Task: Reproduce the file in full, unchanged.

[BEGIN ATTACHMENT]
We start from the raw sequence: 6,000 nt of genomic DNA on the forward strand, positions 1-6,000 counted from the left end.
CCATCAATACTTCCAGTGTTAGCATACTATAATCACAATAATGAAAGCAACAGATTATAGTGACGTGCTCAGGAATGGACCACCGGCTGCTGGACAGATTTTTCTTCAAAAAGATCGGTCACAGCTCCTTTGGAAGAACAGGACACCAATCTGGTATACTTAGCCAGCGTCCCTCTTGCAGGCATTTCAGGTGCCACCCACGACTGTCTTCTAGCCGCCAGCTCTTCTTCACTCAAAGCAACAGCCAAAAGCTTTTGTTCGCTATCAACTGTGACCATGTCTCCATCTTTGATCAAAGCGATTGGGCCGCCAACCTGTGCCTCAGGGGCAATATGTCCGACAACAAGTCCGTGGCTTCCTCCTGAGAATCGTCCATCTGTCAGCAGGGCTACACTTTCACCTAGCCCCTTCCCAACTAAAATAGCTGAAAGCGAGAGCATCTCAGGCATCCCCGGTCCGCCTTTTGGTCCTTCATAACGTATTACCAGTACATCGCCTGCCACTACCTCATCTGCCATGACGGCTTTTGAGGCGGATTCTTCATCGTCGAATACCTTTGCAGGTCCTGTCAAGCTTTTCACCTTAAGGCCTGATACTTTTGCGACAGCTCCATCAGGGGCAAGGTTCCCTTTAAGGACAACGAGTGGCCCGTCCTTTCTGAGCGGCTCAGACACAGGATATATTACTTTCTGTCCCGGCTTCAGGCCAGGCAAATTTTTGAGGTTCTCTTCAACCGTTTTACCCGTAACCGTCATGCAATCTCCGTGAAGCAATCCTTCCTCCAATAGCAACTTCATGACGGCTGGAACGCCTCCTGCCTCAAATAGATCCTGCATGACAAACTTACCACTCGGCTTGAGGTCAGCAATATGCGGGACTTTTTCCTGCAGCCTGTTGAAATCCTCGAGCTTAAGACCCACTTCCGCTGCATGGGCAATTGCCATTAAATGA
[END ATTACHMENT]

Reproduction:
We start from the raw sequence: 6,000 nt of genomic DNA on the forward strand, positions 1-6,000 counted from the left end.
CCATCAATACTTCCAGTGTTAGCATACTATAATCACAATAATGAAAGCAACAGATTATAGTGACGTGCTCAGGAATGGACCACCGGCTGCTGGACAGATTTTTCTTCAAAAAGATCGGTCACAGCTCCTTTGGAAGAACAGGACACCAATCTGGTATACTTAGCCAGCGTCCCTCTTGCAGGCATTTCAGGTGCCACCCACGACTGTCTTCTAGCCGCCAGCTCTTCTTCACTCAAAGCAACAGCCAAAAGCTTTTGTTCGCTATCAACTGTGACCATGTCTCCATCTTTGATCAAAGCGATTGGGCCGCCAACCTGTGCCTCAGGGGCAATATGTCCGACAACAAGTCCGTGGCTTCCTCCTGAGAATCGTCCATCTGTCAGCAGGGCTACACTTTCACCTAGCCCCTTCCCAACTAAAATAGCTGAAAGCGAGAGCATCTCAGGCATCCCCGGTCCGCCTTTTGGTCCTTCATAACGTATTACCAGTACATCGCCTGCCACTACCTCATCTGCCATGACGGCTTTTGAGGCGGATTCTTCATCGTCGAATACCTTTGCAGGTCCTGTCAAGCTTTTCACCTTAAGGCCTGATACTTTTGCGACAGCTCCATCAGGGGCAAGGTTCCCTTTAAGGACAACGAGTGGCCCGTCCTTTCTGAGCGGCTCAGACACAGGATATATTACTTTCTGTCCCGGCTTCAGGCCAGGCAAATTTTTGAGGTTCTCTTCAACCGTTTTACCCGTAACCGTCATGCAATCTCCGTGAAGCAATCCTTCCTCCAATAGCAACTTCATGACGGCTGGAACGCCTCCTGCCTCAAATAGATCCTGCATGACAAACTTACCACTCGGCTTGAGGTCAGCAATATGCGGGACTTTTTCCTGCAGCCTGTTGAAATCCTCGAGCTTAAGACCCACTTCCGCTGCATGGGCAATTGCCATTAAATGA